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Practical Code Inspection Techniques for Object-Oriented Systems: An Experimental Comparison
July/August 2003 (vol. 20 no. 4)
pp. 21-29
Marc Roper, University of Strathclyde
Murray Wood, University of Strathclyde

Although inspection is an effective mechanism for detecting defects in procedural systems, object-oriented systems have different structural and execution models. This article describes the development and empirical investigation of three different techniques for reading object-oriented code during inspection. Research suggests that reading techniques must specifically address delocalization--the distribution of related functionality throughout an object-oriented system--and the fact that the static (compile time) and dynamic (run time) views of an object-oriented system are largely distinct. The three techniques that were developed consist of a checklist that specifically focuses on object-oriented issues, an abstraction-driven reading strategy that requires inspectors to reverse engineer specifications and a use-case driven approach that forces the inspector to consider the dynamic model. The investigation provides insights into all three techniques and, while the tailored checklist is found to be the most effective overall, the abstraction-driven strategy seems to deal better with delocalization issues. The significant message is that code inspection should explicitly address the characteristic features of object-orientation.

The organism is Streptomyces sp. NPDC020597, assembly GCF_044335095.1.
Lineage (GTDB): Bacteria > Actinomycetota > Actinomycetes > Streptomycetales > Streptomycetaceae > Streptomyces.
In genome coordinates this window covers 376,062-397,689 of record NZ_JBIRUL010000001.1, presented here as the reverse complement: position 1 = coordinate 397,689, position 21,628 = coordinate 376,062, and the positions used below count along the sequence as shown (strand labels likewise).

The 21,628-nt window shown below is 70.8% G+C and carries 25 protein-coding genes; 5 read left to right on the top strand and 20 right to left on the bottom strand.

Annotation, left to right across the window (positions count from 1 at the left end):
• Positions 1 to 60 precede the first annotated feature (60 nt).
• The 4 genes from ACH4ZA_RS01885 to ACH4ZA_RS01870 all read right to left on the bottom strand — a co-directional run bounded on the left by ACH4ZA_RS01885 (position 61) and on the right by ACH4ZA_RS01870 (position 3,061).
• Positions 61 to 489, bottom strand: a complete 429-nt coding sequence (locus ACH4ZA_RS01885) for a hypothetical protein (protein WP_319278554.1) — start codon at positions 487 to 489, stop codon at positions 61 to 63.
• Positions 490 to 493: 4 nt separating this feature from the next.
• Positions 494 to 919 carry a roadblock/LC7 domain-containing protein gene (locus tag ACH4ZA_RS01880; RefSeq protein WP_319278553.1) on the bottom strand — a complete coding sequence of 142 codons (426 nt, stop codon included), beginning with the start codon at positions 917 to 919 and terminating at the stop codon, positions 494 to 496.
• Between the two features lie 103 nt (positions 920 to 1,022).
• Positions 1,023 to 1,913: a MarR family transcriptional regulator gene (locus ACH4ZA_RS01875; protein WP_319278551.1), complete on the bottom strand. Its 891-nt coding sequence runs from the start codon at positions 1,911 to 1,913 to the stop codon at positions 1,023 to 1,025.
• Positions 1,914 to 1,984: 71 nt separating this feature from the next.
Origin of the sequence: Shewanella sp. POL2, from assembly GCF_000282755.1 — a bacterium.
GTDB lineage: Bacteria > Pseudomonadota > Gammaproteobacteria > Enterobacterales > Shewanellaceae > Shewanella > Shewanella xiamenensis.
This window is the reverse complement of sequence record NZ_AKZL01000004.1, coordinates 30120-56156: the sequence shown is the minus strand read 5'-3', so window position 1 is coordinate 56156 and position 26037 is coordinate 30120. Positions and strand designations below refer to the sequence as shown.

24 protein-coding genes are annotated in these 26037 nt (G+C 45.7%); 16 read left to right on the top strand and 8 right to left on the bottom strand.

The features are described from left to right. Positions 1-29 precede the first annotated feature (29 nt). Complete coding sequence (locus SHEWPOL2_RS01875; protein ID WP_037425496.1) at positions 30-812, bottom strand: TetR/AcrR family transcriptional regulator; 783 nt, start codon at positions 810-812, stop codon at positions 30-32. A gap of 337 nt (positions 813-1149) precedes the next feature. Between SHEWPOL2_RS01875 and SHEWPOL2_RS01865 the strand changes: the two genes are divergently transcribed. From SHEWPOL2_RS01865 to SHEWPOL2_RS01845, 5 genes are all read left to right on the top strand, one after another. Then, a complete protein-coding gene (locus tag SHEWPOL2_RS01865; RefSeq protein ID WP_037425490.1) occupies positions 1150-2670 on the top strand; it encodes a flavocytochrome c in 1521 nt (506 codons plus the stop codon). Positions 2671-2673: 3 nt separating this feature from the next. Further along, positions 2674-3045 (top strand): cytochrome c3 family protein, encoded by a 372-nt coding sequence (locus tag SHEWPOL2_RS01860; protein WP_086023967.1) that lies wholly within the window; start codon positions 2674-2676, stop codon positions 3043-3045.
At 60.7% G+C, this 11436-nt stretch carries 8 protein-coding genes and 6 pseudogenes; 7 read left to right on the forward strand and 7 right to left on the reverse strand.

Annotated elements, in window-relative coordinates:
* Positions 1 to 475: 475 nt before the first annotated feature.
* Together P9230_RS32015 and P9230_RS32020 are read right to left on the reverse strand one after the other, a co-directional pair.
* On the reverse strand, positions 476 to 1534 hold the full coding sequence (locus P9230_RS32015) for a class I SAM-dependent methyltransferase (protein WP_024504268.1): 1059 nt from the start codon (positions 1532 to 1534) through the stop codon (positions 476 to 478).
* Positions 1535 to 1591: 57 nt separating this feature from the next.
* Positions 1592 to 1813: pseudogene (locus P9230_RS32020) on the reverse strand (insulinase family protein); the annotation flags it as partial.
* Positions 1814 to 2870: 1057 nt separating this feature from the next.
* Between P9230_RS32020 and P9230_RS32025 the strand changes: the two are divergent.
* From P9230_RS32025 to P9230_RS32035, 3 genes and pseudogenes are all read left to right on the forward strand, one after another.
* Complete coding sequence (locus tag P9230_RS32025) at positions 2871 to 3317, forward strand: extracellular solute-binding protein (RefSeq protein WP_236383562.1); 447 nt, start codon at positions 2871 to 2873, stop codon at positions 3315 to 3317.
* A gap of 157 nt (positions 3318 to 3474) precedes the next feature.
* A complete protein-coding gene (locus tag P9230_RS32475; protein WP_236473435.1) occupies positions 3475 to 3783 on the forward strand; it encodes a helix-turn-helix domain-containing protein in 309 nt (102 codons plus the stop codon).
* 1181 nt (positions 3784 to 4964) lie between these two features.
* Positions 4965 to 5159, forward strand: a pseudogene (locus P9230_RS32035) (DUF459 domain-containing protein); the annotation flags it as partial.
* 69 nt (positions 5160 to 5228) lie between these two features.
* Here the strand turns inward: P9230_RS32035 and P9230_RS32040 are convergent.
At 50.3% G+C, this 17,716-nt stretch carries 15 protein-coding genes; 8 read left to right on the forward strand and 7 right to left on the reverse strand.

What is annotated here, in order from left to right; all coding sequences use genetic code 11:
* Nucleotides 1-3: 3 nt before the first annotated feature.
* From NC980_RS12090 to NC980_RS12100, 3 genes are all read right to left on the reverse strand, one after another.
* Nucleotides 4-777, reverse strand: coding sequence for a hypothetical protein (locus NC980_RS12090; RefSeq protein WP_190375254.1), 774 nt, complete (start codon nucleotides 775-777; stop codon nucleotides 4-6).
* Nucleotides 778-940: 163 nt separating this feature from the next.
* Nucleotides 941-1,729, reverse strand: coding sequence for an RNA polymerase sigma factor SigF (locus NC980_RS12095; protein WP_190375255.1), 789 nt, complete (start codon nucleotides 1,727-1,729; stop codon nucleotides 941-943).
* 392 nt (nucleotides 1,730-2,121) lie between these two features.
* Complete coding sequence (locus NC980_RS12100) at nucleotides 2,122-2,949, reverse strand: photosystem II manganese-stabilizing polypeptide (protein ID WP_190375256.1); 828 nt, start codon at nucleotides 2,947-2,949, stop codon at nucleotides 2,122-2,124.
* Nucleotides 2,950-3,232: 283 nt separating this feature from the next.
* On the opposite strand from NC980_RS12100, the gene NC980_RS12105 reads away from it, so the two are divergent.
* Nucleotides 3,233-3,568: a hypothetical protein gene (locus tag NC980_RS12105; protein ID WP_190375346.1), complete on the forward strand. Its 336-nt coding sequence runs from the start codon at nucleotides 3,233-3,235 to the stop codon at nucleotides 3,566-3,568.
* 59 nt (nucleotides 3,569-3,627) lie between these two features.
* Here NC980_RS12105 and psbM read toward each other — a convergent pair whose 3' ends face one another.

Index Terms:
code inspection, object oriented, delocalization, empirical study
Citation:
Alastair Dunsmore, Marc Roper, Murray Wood, "Practical Code Inspection Techniques for Object-Oriented Systems: An Experimental Comparison," IEEE Software, vol. 20, no. 4, pp. 21-29, July-Aug. 2003, doi:10.1109/MS.2003.1207450
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